The guidelines also require greater transparency of selection information to help aspiring teachers and the broader community to understand course requirements and what is needed to successfully enter the teaching profession.
We are also introducing the Literacy and Numeracy Test for Initial Teacher Education Students — another key recommendation of the TEMAG report.
The Test will ensure graduating teachers are in the top 30 per cent for the population in personal literacy and numeracy and are well equipped to meet the demands of teaching.
The Test is being introduced in two phases and will become a requirement for all undergraduate and post-graduate students doing initial teacher education courses from 1 July 2016.
This year, we funded up to 5000 students to sit the Test on a voluntary basis, to provide experience and feedback to inform the national implementation of the Test next year.
2. Strengthening initial teacher education courses
Through the Australian Institute of Teaching and School Leadership, the Government is also strengthening initial teacher education courses.
The Teacher Education Ministerial Advisory Group was damning on many of the courses in Australia that the taxpayer and students fund, stating that:
“The Advisory Group heard that some higher education providers and practitioners adopt teaching strategies that reflect populist thinking and have not been shown to provide positive outcomes to students learning. This advice was supported by inquiries into teacher education that found many teaching practices are not informed by research, are not up to date, or are not well understood by those teaching them.”
The frustrating thing is that this is not a new finding. A decade earlier, the National Inquiry into the Teaching of Reading, made similar conclusions.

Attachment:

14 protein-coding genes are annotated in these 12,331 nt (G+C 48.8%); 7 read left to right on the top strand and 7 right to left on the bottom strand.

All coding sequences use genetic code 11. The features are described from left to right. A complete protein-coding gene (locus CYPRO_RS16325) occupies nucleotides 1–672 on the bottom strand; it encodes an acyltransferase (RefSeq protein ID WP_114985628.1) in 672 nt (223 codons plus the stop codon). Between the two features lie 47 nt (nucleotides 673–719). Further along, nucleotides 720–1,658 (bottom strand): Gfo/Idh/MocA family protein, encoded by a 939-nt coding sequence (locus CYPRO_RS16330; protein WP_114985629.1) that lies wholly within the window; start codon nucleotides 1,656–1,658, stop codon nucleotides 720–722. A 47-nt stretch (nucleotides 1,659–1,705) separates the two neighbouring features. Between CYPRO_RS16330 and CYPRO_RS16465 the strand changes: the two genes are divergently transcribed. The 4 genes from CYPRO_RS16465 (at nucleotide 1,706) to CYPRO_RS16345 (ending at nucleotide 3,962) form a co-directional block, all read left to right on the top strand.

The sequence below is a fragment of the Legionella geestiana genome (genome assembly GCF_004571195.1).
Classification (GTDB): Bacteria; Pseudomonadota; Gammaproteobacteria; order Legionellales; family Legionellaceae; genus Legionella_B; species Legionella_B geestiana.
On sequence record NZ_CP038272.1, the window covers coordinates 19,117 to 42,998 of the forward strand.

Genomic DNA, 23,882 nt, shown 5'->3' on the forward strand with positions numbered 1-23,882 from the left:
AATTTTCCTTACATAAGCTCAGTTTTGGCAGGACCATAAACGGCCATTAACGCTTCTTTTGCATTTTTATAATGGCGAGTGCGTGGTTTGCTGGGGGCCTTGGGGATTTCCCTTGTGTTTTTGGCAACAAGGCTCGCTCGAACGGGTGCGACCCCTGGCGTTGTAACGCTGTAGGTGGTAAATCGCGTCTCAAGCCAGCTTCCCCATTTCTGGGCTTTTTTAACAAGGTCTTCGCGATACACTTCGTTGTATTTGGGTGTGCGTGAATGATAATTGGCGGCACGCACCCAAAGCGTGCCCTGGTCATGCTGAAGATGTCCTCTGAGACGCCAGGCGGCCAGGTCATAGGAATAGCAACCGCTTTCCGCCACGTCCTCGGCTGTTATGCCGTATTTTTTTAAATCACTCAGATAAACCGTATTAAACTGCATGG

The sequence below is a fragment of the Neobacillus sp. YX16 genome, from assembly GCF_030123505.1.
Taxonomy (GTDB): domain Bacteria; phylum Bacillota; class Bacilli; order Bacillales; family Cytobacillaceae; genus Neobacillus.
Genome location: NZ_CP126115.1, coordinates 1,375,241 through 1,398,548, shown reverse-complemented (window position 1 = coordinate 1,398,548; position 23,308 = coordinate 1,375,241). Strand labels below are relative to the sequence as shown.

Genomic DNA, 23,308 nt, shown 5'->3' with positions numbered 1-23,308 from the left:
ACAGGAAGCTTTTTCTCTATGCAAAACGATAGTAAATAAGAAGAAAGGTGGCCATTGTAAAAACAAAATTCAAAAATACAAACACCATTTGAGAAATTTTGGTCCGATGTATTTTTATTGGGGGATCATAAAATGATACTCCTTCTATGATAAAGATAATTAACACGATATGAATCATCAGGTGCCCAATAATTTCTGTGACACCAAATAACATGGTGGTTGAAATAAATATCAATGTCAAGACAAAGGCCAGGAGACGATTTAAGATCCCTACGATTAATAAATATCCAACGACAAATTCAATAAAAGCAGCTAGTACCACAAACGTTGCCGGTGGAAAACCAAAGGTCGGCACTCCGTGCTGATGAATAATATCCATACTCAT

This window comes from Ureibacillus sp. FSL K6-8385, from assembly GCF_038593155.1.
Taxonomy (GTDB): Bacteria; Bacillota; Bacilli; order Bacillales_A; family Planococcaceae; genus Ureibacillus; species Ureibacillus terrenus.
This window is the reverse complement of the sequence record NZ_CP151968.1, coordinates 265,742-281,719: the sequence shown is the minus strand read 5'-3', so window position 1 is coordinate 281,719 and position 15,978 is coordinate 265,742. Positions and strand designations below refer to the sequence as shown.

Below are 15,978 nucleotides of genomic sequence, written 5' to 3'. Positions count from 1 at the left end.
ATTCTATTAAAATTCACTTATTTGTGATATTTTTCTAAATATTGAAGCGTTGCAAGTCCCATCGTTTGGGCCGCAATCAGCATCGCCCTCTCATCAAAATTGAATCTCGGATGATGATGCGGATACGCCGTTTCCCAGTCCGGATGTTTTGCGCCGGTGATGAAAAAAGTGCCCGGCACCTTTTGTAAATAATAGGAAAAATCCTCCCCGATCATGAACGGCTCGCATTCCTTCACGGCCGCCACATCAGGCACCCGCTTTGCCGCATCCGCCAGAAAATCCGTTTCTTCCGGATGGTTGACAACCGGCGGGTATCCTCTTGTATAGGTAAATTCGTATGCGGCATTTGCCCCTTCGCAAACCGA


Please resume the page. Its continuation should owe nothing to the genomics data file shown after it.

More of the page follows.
How many thousands of students graduated in the last decade ill-prepared to properly teach children how to read or engage them in science and maths? How many hundreds of thousands of children have had a poorer education as a result?
The universities should be accountable for this.
Do the universities honestly need to be told the following in a formal government report?:
“The Advisory Group concluded that all teachers need to graduate with a solid foundation in numeracy skills and numeracy teaching practice to be well prepared to meet the needs of students in their classes”?
AITSL is using the extra funding provided by the Government to strengthen what initial teacher education students learn, and to develop instructions that make clear what universities must do to gain programme accreditation in a more rigorous regime.
Last month, education ministers agreed to an ambitious plan for all ongoing initial teacher education programmes to be brought into this reformed national accreditation regime by the end of 2016.
In addition, TEMAG report recommended that all initial teacher education primary graduates be equipped with a subject specialisation, with priority given to science, maths or languages.